Ph.D. in Humanities
Nicholas Molinari knew what he wanted. It took an advertisement on the wall of an airport terminal to tell him how to get it.
An academic librarian, classical numismatic scholar and published author of a book on ancient coins featuring the Greek deity Acheloios, Molinari was working on an essay about the link between Acheloios and the origins of philosophy. Believing that the piece lacked some critical details, he began thinking about doctoral programs where he could explore the subject in greater depth and extend it into a dissertation. That’s when he saw the billboard promoting Salve Regina’s humanities program.
“I thought a Ph.D. in humanities was such an interesting idea that I never would have considered,” he said. “When I saw that billboard – well, it seemed to literally be a sign.”
The more he learned about the program, the more it made sense to him. “The fact that Salve is a Catholic university was very important to me,” Molinari said. “And the link between the humanities and technology, which is the focus of the program here, is a perfect fit for my work.”
The core component of Salve Regina’s Ph.D. in humanities program is engagement with technology. Candidates are asked to develop a specific research direction that engages their doctoral theme with the relationship between people and technology.
For Molinari this was ideal, as his work is focused on overturning the views of some – the so-called technological determinists – that link philosophy and coinage. “It’s been suggested that there’s a causal relationship between the origin of coins and the roots of philosophy,” he said. “This is a position I hope to dispute in my dissertation, and the Salve program is the perfect arena to do so.”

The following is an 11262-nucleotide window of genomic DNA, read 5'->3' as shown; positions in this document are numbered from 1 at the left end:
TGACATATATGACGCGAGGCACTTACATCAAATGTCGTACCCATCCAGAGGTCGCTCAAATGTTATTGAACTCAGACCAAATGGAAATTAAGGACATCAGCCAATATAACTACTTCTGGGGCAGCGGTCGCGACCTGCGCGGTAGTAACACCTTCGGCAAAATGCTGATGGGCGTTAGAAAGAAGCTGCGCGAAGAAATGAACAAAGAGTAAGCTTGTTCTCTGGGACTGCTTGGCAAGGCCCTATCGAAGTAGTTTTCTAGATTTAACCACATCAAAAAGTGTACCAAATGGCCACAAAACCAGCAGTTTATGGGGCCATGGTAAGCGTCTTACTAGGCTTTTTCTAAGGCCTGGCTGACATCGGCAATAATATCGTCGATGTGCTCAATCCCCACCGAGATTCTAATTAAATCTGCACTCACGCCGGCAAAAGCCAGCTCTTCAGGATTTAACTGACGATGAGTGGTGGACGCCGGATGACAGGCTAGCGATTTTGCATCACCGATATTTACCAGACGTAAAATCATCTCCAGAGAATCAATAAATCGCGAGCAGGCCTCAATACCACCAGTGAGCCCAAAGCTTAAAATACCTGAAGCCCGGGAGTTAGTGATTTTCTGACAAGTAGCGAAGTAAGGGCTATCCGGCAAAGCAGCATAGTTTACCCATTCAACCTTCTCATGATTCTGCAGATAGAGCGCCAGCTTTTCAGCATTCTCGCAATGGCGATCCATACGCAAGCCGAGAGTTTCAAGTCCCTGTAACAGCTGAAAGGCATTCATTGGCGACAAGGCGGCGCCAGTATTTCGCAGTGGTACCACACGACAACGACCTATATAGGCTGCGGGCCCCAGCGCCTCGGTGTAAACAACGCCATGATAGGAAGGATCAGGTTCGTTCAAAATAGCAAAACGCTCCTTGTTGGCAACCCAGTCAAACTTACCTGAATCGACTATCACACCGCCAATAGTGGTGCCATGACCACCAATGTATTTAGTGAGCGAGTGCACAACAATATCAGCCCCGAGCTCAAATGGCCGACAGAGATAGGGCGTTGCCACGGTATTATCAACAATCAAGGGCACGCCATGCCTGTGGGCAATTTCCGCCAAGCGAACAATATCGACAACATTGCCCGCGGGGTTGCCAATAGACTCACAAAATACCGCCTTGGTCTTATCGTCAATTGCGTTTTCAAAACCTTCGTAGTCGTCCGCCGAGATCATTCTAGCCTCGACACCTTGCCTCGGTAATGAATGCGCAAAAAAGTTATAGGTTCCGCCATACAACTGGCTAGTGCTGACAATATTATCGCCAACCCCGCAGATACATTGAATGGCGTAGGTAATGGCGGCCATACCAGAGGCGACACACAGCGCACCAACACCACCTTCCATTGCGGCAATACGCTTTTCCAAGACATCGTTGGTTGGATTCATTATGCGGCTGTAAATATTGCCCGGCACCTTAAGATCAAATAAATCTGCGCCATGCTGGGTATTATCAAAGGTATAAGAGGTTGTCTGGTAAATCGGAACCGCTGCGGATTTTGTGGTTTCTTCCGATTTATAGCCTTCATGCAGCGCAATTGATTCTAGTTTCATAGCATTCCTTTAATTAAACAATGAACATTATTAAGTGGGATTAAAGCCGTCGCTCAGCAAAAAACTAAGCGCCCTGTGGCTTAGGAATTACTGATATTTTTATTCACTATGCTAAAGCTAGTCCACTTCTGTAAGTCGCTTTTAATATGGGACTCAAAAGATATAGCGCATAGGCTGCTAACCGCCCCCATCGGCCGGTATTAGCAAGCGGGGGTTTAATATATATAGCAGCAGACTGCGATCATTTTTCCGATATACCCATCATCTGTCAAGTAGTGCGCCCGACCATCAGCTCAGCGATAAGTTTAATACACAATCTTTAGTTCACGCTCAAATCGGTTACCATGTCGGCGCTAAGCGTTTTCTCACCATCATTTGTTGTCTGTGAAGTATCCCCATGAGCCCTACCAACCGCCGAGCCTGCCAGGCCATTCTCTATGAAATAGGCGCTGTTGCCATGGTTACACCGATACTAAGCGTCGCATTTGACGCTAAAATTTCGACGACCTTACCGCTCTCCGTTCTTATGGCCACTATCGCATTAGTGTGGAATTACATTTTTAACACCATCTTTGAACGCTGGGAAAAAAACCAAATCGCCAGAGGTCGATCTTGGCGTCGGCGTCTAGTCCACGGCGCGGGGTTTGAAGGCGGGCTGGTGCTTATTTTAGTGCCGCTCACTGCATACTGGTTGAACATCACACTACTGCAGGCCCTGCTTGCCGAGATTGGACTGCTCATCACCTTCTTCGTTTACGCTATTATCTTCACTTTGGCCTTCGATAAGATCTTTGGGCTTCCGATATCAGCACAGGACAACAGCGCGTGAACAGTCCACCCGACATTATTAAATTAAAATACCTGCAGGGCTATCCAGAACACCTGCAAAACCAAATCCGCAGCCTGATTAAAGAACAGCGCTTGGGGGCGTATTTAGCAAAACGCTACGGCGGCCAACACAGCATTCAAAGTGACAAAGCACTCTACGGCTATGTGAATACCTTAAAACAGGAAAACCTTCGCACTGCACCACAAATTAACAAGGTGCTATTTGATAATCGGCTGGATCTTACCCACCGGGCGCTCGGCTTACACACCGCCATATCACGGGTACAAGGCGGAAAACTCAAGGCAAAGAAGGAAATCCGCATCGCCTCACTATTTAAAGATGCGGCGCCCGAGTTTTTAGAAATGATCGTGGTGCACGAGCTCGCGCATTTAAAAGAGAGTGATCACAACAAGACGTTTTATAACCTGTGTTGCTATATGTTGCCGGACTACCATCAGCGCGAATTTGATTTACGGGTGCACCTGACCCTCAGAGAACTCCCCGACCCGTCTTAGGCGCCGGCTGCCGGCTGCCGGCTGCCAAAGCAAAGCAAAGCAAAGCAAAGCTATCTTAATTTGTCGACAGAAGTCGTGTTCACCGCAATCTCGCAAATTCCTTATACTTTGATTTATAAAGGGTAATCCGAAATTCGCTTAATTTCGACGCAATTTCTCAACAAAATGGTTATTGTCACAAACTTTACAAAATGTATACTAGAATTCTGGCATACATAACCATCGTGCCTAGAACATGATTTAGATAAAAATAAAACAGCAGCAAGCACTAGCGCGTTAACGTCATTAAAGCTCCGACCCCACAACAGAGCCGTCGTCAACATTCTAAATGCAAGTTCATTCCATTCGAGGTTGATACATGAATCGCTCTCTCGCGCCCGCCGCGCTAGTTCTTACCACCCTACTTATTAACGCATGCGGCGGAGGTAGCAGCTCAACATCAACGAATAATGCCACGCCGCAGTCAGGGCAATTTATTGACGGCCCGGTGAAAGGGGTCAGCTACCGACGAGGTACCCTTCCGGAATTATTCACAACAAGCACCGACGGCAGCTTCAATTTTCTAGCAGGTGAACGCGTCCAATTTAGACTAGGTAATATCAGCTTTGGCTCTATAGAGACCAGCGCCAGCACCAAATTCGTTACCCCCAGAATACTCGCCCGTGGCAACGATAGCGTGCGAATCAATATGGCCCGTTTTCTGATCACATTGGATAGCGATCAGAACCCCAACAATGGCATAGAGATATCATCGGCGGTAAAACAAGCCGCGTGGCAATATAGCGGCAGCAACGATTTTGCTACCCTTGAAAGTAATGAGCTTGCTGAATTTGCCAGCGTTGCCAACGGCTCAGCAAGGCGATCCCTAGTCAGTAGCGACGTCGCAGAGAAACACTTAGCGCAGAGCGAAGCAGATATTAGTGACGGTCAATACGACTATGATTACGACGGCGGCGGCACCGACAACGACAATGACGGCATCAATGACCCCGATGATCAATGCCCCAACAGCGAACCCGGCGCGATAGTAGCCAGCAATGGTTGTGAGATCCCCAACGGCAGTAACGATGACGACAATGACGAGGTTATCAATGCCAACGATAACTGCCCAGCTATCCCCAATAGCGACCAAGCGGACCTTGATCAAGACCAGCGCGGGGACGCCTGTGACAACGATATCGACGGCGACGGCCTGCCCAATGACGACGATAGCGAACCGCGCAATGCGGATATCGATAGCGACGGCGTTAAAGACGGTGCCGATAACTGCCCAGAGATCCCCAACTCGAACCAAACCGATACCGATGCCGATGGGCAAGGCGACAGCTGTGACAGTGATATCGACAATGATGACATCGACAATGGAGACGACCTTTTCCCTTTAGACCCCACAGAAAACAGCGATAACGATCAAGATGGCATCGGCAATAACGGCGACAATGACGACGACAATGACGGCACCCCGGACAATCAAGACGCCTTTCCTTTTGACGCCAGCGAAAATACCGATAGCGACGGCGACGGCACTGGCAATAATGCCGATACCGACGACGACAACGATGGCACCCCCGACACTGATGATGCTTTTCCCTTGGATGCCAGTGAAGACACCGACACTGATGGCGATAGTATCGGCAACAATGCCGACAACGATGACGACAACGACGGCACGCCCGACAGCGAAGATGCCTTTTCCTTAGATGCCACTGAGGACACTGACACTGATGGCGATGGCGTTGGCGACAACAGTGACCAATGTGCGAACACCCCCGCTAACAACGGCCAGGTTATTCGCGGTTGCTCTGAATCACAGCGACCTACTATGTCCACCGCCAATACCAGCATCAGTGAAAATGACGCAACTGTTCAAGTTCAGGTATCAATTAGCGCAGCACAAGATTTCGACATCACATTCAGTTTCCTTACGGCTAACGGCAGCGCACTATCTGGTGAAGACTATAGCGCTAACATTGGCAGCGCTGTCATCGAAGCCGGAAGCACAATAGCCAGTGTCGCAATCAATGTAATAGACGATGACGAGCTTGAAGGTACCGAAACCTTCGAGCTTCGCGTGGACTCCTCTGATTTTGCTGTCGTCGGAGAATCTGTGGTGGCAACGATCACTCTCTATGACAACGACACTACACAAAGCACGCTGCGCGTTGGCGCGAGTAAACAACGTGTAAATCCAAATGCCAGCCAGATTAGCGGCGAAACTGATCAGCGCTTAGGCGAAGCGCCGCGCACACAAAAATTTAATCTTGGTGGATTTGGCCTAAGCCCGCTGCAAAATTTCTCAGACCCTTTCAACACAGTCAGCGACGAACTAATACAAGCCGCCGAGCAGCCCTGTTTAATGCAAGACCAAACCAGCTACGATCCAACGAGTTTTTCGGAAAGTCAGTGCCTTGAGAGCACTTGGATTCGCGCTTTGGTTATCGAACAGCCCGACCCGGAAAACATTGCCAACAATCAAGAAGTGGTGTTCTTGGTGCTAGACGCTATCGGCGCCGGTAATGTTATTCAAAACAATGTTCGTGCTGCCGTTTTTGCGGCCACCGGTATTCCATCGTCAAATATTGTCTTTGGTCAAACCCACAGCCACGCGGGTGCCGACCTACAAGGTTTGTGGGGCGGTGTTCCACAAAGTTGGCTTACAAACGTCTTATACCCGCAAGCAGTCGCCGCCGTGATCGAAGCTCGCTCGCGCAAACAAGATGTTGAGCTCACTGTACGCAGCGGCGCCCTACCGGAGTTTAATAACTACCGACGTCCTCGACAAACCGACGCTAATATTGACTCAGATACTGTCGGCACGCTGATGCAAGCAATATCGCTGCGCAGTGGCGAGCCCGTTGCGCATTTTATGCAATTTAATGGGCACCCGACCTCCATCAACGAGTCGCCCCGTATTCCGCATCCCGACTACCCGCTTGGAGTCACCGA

Now, three years after spotting that billboard, he’s completed all the coursework required for his degree. Molinari will submit his dissertation proposal this fall and hopes to defend it in the fall of 2020. All this while launching a new scholarly journal called KOINON: The International Journal of Classical Numismatic Studies, published by Archaeopress in Oxford.
Molinari is clearly passionate about his work. His advisor, Dr. Sean O’Callaghan, calls him “possibly the greatest and most enthusiastic student of Greek mythology and ancient Greek coinage I have ever come across.”
Residing with his wife and children in Massachusetts, Molinari has pursued his doctorate through the low-residency format offered by Salve Regina’s Independent Research Fellows Cohort, designed for qualified students who wouldn’t be able to enroll in the on-campus program.
“Even though I’m 80 miles from Newport, the hybrid format has allowed me to contribute to the discussions of the various readings, and hear the insights from my peers about these readings, better than any other learning format I've participated in, from traditional to fully online, seminar to lecture to lab,” Molinari said. “All of us contributing to arrive at a better understanding is an essential component of the program, and it’s been extremely rewarding.”